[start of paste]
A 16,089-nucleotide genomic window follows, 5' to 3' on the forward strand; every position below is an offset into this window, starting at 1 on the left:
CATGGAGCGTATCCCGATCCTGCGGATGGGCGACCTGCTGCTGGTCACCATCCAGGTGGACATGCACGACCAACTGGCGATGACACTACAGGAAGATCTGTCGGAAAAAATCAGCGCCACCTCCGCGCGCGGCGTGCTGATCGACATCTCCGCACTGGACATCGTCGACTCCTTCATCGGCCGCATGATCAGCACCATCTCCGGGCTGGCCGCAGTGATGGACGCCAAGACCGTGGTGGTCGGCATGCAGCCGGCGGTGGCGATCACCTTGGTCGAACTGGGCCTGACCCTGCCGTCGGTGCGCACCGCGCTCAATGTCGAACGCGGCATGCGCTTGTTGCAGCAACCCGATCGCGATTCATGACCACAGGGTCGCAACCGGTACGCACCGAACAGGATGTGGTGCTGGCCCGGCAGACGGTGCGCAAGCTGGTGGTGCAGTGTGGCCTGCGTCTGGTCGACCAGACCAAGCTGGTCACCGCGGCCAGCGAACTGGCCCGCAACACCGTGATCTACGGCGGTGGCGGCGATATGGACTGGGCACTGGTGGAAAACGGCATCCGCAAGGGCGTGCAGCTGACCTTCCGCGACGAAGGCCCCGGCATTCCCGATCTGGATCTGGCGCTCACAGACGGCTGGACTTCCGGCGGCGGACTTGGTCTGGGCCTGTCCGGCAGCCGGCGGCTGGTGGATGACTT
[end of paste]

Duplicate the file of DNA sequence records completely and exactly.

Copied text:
A 16,089-nucleotide genomic window follows, 5' to 3' on the forward strand; every position below is an offset into this window, starting at 1 on the left:
CATGGAGCGTATCCCGATCCTGCGGATGGGCGACCTGCTGCTGGTCACCATCCAGGTGGACATGCACGACCAACTGGCGATGACACTACAGGAAGATCTGTCGGAAAAAATCAGCGCCACCTCCGCGCGCGGCGTGCTGATCGACATCTCCGCACTGGACATCGTCGACTCCTTCATCGGCCGCATGATCAGCACCATCTCCGGGCTGGCCGCAGTGATGGACGCCAAGACCGTGGTGGTCGGCATGCAGCCGGCGGTGGCGATCACCTTGGTCGAACTGGGCCTGACCCTGCCGTCGGTGCGCACCGCGCTCAATGTCGAACGCGGCATGCGCTTGTTGCAGCAACCCGATCGCGATTCATGACCACAGGGTCGCAACCGGTACGCACCGAACAGGATGTGGTGCTGGCCCGGCAGACGGTGCGCAAGCTGGTGGTGCAGTGTGGCCTGCGTCTGGTCGACCAGACCAAGCTGGTCACCGCGGCCAGCGAACTGGCCCGCAACACCGTGATCTACGGCGGTGGCGGCGATATGGACTGGGCACTGGTGGAAAACGGCATCCGCAAGGGCGTGCAGCTGACCTTCCGCGACGAAGGCCCCGGCATTCCCGATCTGGATCTGGCGCTCACAGACGGCTGGACTTCCGGCGGCGGACTTGGTCTGGGCCTGTCCGGCAGCCGGCGGCTGGTGGATGACTT